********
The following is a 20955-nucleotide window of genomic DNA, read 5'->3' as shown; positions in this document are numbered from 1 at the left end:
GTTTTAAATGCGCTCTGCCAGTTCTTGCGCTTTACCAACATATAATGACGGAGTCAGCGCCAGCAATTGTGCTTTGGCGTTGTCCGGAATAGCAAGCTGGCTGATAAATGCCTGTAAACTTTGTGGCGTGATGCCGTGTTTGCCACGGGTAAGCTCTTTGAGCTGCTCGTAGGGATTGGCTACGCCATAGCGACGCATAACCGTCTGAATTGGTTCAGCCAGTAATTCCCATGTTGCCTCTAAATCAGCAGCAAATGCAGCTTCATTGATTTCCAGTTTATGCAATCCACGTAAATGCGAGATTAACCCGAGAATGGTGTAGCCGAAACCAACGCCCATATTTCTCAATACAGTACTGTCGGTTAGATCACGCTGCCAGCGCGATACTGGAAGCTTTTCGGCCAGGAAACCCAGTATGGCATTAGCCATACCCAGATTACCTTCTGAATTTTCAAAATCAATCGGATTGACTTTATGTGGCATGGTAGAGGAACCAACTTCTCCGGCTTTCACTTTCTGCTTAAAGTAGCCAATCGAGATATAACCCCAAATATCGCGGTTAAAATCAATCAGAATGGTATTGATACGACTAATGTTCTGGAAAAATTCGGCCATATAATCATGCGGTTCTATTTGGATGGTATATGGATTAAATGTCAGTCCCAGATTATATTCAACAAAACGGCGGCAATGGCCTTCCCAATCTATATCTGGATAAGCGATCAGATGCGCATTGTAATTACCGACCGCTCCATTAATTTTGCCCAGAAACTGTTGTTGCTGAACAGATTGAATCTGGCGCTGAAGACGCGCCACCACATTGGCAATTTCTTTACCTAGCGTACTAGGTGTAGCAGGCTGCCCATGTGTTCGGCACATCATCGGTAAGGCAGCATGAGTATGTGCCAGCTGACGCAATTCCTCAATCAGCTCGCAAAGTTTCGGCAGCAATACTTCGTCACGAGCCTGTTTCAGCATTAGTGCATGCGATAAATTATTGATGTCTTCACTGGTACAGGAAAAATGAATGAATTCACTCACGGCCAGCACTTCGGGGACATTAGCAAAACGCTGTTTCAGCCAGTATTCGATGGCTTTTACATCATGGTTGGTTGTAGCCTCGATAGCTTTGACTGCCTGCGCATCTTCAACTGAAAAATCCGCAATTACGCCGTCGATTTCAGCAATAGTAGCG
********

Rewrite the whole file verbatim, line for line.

The following is a 20955-nucleotide window of genomic DNA, read 5'->3' as shown; positions in this document are numbered from 1 at the left end:
GTTTTAAATGCGCTCTGCCAGTTCTTGCGCTTTACCAACATATAATGACGGAGTCAGCGCCAGCAATTGTGCTTTGGCGTTGTCCGGAATAGCAAGCTGGCTGATAAATGCCTGTAAACTTTGTGGCGTGATGCCGTGTTTGCCACGGGTAAGCTCTTTGAGCTGCTCGTAGGGATTGGCTACGCCATAGCGACGCATAACCGTCTGAATTGGTTCAGCCAGTAATTCCCATGTTGCCTCTAAATCAGCAGCAAATGCAGCTTCATTGATTTCCAGTTTATGCAATCCACGTAAATGCGAGATTAACCCGAGAATGGTGTAGCCGAAACCAACGCCCATATTTCTCAATACAGTACTGTCGGTTAGATCACGCTGCCAGCGCGATACTGGAAGCTTTTCGGCCAGGAAACCCAGTATGGCATTAGCCATACCCAGATTACCTTCTGAATTTTCAAAATCAATCGGATTGACTTTATGTGGCATGGTAGAGGAACCAACTTCTCCGGCTTTCACTTTCTGCTTAAAGTAGCCAATCGAGATATAACCCCAAATATCGCGGTTAAAATCAATCAGAATGGTATTGATACGACTAATGTTCTGGAAAAATTCGGCCATATAATCATGCGGTTCTATTTGGATGGTATATGGATTAAATGTCAGTCCCAGATTATATTCAACAAAACGGCGGCAATGGCCTTCCCAATCTATATCTGGATAAGCGATCAGATGCGCATTGTAATTACCGACCGCTCCATTAATTTTGCCCAGAAACTGTTGTTGCTGAACAGATTGAATCTGGCGCTGAAGACGCGCCACCACATTGGCAATTTCTTTACCTAGCGTACTAGGTGTAGCAGGCTGCCCATGTGTTCGGCACATCATCGGTAAGGCAGCATGAGTATGTGCCAGCTGACGCAATTCCTCAATCAGCTCGCAAAGTTTCGGCAGCAATACTTCGTCACGAGCCTGTTTCAGCATTAGTGCATGCGATAAATTATTGATGTCTTCACTGGTACAGGAAAAATGAATGAATTCACTCACGGCCAGCACTTCGGGGACATTAGCAAAACGCTGTTTCAGCCAGTATTCGATGGCTTTTACATCATGGTTGGTTGTAGCCTCGATAGCTTTGACTGCCTGCGCATCTTCAACTGAAAAATCCGCAATTACGCCGTCGATTTCAGCAATAGTAGCG